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Connect the World

President Biden & PM Johnson Meeting Right Now; President Biden on Summit With Russia's Putin Next Week; Uganda Struggles to get COVID Vaccines as Virus Spikes; Biden and Boris Johnson Hold First Face-to-Face Talks Ahead of G7; Answer to the Call to Protect the Earth. Aired 11a-12p ET

Aired June 10, 2021 - 11:00   ET




BECKY ANDERSON, CNN HOST: Well hello and welcome to a special edition of "Connect the World". I'm Becky Anderson for you in Abu Dhabi.

ISA SOARES, CNN INTERNATIONAL CORRESPONDENT: Very good afternoon. I am Isa Soares in Falmouth, Cornwall, where the G7 Summit is taking place.

ANDERSON: We got a lot of news to get through this hour, not least, what is this hugely important diplomatic event? We just saw U.S. President Joe

Biden in his first overseas trip meeting with the British Prime Minister Boris Johnson ahead of that G7 Summit where they discuss the special

relationship between the two countries. Well, that special relationship taking center stage this hour. Isa, take it away.

SOARES: Thank you very much, Becky Anderson. And that the two leaders as you saw, as you mentioned, there are expected today to recommit to the

country's long friendship in an updated Atlantic Charter. Here they as you can see on your screen looking over that.

The Atlantic Charter was a statement by Winston Churchill and Franklin Roosevelt's some 80 years ago. And at the time, Britain and the U.S. were

defending democracy, really against wartime enemies. And today, world leaders are fighting an invisible enemy.

I think that is fair to say that's the Coronavirus pandemic. And while cases are rising in many parts of the world, including here in the UK, I

may add, the new Charter leaves out early steps for restoring travel between their countries. And there could be some awkward moments between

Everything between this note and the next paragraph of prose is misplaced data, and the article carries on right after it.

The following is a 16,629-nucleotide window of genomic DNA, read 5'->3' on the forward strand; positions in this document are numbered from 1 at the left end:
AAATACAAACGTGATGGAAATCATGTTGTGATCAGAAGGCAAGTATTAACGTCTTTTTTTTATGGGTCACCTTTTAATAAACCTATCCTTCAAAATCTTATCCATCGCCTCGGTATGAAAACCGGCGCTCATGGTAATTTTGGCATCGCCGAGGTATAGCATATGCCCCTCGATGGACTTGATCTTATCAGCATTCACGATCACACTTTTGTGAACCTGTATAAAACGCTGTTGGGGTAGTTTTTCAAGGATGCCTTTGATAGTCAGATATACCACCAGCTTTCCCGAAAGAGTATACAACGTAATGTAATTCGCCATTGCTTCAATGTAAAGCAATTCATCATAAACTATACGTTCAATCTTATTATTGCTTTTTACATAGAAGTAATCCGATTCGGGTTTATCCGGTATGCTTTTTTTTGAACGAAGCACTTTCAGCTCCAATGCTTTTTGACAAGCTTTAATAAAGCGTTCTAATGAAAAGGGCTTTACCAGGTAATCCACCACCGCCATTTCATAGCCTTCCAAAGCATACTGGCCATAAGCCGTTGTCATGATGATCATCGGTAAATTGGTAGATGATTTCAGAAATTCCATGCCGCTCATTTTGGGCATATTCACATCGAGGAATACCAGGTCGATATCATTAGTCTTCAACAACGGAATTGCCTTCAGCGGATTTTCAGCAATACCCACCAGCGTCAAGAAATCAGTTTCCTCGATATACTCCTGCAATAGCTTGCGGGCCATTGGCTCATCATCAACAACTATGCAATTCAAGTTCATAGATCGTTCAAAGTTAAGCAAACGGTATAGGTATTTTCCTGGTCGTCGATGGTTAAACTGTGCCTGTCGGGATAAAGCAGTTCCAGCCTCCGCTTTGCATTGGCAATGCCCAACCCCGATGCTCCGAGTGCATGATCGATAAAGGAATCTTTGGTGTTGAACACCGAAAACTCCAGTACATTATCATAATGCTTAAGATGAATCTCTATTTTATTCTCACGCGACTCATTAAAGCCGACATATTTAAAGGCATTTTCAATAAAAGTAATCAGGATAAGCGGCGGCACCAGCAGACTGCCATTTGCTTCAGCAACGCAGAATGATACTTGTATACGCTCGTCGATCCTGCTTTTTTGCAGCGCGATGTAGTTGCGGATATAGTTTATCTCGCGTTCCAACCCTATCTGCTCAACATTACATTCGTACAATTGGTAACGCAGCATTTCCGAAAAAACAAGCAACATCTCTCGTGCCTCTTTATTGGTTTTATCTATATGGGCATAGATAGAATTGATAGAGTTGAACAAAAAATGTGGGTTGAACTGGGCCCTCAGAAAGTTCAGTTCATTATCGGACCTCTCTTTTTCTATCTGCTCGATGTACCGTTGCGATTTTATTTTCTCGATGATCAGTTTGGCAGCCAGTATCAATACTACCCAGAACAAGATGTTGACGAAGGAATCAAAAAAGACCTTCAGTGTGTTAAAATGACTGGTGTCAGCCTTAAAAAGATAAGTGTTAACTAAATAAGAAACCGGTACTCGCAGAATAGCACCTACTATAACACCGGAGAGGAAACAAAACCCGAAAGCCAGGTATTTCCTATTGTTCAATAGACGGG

them as well.

President Biden is expected to bring up a post Brexit trade route over Northern Ireland. Officials say he'll urge Mr. Johnson to make sure really

doesn't threaten Northern Ireland's power sharing government CNN's Nic Robertson in Carbis, where the two leaders meeting.

And Nic, before we talk about the charter, and we talk about, you know that the sticking points in Northern Ireland then what we just saw a few minutes

ago. So the two leaders meeting side by side give us a sense of what that meeting was like, there was some humor there to some levity?

NIC ROBERTSON, CNN INTERNATIONAL DIPLOMATIC EDITOR: Oh, there was and they were standing, looking on this across this beautiful beach in a sort of

idyllic little English cove.

And ought to see, there was the HMS Prince of Wales. The current name, the current holder of that name, of course, the original ship of that name was

the one where this Atlantic Charter was signed by Churchill and Roosevelt all those 80 years ago.

But the liberty came, you know, imagine any of us be in that position. You're leaders of a country and President Biden's case you're the leader of

the free world, the most powerful man on the planet and you're meeting another leader, for the first time as leaders on your first international